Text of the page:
Some areas that I'm most interested to watch at Tuesday's organized team activity open to reporters:
1. Early signs of Brady-Amendola synergy. The Tom Brady/Wes Welker connection produced incredible results in 2007 and from 2009-2012, but now it's a new chapter. When comparing Welker and his replacement Danny Amendola (wearing Troy Brown's old No. 80), there are some common threads when it comes to quickness, change-of-direction skills and ability to pick up yardage after the catch. Amendola might be a bit faster from a straight-line perspective and is a little bigger than Welker. Interested to see how it looks, even in this setting with no pads and contact.
2. Progress report on Ballard. One of the more intriguing stories from last preseason was the Patriots' waiver claim of Giants tight end Jake Ballard, which came as the Giants waived Ballard with the intention of placing him on injured reserve (knee). Ballard, of course, had injured the knee in the Super Bowl against the Patriots. The Patriots intercepted the move, paid Ballard a full salary for 2012 while he rehabbed, and now Ballard could become a key part of the tight end group in 2013, especially as Rob Gronkowski rehabs. The Patriots have been cautious with Ballard, feeling that there is no reason to push him too hard at this point, but there have been no unexpected setbacks in his recovery. We'll see how much, if at all, Ballard participates while attempting to get a feel for how well he's running. Ballard was never known for his speed, but was a solid short-to-intermediate presence for the Giants when healthy.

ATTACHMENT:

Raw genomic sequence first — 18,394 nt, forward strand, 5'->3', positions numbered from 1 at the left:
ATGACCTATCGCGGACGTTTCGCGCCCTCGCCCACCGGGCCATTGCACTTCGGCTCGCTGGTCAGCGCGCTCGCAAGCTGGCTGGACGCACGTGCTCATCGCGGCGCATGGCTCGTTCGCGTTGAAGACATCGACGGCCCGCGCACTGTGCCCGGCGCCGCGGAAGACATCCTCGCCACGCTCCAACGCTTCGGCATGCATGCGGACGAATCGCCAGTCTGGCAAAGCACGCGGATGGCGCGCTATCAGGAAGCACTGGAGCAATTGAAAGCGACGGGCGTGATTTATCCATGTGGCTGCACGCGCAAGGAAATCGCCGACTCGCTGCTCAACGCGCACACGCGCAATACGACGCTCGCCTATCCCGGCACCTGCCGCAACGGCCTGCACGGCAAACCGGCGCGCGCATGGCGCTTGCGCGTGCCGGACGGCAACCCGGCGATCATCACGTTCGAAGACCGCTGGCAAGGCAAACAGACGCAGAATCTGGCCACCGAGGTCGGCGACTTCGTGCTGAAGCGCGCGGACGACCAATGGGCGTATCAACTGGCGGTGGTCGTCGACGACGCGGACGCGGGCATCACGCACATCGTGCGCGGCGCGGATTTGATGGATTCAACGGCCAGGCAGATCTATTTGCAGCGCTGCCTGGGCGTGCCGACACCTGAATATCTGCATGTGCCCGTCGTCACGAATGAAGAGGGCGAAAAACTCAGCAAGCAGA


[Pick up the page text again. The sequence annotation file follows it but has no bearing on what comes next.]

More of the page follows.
3. Eyes on Dobson and the outside receivers. There's a big void to fill at outside receiver, and one figures the Patriots will give second-round draft choice Aaron Dobson every chance to seize it. But there is plenty of competition, and let's see how Dobson keeps up with some of the more experienced pass-catchers on the roster, such as Michael Jenkins, Donald Jones and Lavelle Hawkins. The pace of an NFL practice is different than what Dobson experienced at Marshall, and Brady is as demanding as they come. A good early test for Dobson.
4. Trickle-down effect of Spikes' absence. With starting middle linebacker Brandon Spikes staying away from the voluntary sessions, it will provide an opportunity for someone else to step in alongside top players Jerod Mayo and Dont'a Hightower. The versatility of the linebacking corps means there are multiple options to consider. Dane Fletcher, returning from a torn ACL that sidelined him for the entire 2012 regular season, would be one candidate to step in for Spikes. Perhaps second-year man Mike Rivera. And there's always top draft choice Jamie Collins, who Bill Belichick said began his work at linebacker in rookie minicamp, although he doesn't project to the middle.
5. Brady breaking in new receivers. One can't overlook the obvious. Quarterback Tom Brady says he's never felt better throwing the football. In this type of setting, there should be a lot of that, and there isn't a quarterback in the NFL who is adjusting to a more revamped receiver corps. This is crucial on-field work, and Brady's role as a coach-on-the-field -- in addition to getting in his own work -- should be a central focus. He runs the show and it's always a treat to watch.